From this post here:


One of the answer is:

autocmd filetype cpp nnoremap <F4> :!g++ % -ggdb -o %:r <CR>
autocmd filetype cpp nnoremap<F5> :!g++ % -ggdb -o %:r && ./%:r <CR>

This works. But I would like to have 2 separate function: one for compile only and the other for run only, instead of compiling and run at the same time. So I changed it to this:

autocmd filetype cpp nnoremap <F4> :!g++ % -ggdb -o %:r <CR>
autocmd filetype cpp nnoremap<F5> : ./%:r <CR>

The first command works, it compiles the cpp file whenever I press F4. The second does not work. The reason, I think is because I am referencing :r, which can only be found from the first command. So, vim does not know what :r is.

Work around

Of course, the fastest way to fix would be to do:

autocmd filetype cpp nnoremap <F4> :!g++ % -ggdb <CR>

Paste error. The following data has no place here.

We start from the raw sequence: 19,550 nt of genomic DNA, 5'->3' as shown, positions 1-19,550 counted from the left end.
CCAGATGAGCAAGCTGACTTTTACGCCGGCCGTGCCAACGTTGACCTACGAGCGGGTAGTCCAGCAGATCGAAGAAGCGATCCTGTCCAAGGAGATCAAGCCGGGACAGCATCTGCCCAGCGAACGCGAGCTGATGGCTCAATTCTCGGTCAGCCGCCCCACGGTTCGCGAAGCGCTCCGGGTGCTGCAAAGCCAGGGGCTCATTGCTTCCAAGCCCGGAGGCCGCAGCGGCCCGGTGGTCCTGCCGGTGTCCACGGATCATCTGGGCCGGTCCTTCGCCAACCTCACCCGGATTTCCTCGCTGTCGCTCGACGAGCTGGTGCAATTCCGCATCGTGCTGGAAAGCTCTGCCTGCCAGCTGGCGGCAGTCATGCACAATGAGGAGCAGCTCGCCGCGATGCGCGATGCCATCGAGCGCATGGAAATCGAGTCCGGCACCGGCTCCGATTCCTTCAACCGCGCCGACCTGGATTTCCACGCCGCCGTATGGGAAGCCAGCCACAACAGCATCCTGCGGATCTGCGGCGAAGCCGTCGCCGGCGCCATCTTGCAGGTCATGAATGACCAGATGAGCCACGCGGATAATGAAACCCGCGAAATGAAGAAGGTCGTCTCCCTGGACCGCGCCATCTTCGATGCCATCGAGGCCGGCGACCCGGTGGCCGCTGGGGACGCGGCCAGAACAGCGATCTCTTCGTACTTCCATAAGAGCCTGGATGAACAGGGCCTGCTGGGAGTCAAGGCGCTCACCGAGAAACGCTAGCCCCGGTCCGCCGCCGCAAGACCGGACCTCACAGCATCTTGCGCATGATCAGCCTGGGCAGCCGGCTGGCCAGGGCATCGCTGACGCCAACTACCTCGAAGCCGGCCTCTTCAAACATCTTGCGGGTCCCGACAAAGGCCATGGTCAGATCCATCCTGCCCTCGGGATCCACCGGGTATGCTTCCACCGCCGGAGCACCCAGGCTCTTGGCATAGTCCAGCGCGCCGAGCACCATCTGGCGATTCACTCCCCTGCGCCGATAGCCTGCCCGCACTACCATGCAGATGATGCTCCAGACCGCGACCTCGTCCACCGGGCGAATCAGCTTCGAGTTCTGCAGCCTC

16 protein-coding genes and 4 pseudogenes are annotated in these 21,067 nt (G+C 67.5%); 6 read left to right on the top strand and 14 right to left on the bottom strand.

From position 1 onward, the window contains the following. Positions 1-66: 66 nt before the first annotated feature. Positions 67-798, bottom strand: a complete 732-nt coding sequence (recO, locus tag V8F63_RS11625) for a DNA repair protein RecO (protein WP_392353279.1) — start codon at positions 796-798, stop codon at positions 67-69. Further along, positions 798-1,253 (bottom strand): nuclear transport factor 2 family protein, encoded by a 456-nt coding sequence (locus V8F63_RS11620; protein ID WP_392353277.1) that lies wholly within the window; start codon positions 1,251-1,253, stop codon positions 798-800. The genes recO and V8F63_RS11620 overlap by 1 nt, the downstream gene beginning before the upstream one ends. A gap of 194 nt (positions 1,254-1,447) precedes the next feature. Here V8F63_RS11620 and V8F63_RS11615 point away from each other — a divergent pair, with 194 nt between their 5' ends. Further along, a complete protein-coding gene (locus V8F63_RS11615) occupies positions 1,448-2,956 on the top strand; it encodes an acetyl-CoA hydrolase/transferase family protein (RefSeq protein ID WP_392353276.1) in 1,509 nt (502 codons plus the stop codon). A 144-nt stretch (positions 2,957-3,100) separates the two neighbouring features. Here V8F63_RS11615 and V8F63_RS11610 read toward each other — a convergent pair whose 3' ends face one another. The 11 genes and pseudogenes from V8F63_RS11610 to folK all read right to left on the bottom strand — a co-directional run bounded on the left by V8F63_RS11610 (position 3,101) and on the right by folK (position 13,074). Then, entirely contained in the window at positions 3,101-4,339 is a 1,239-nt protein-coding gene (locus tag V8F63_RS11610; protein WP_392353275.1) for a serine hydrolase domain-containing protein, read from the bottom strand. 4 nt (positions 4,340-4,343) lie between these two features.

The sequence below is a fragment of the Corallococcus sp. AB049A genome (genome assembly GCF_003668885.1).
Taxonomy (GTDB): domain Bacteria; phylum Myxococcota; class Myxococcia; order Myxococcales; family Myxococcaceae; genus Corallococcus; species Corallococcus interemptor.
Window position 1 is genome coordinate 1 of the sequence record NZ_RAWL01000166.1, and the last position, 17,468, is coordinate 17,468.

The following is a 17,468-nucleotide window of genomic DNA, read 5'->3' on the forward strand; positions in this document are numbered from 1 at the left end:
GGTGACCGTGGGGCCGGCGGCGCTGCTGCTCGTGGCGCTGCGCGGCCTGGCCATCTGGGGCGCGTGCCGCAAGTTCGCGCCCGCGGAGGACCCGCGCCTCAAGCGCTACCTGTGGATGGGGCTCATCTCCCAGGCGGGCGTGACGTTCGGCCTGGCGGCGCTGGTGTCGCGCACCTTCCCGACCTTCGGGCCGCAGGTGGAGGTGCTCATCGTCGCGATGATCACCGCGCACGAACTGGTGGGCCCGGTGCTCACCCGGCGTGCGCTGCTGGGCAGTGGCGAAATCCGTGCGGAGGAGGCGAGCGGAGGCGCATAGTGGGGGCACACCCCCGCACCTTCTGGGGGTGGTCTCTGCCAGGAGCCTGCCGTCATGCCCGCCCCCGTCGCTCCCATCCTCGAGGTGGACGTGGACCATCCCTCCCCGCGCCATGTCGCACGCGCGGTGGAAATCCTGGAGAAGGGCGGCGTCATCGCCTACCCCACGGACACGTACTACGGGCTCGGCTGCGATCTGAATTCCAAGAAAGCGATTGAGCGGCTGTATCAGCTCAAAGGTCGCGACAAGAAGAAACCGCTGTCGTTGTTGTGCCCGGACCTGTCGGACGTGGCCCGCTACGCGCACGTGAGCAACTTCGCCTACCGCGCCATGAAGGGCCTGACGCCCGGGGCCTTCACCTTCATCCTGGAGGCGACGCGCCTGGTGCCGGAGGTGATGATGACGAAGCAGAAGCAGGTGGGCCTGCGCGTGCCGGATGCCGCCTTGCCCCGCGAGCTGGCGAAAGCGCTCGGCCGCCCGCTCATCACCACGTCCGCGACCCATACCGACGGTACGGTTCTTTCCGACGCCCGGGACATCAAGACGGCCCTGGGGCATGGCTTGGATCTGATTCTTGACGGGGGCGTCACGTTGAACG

autocmd filetype cpp nnoremap<F5> : ./a.out <CR>

On Linux, without specifying the -o flag, g++ will compile into an a.out file, and then I would just run ./a.out. This means that every single cpp file would get compiled to a.out

However, I would like to retain the file name as part of the executable. For example, test.cpp would compile to test...etc.

Is there a way to do this?

TL,DR: With the answer from the links given, how can I compile and retain the file name with 1 shortcut, and then on a separate shortcut, run that executable (with the file name retained)?


1 Answer 1


Following instruction here and install appropriate package and set appropriate flags:


We can just do :make %< and !./ %< to build and compile cpp file

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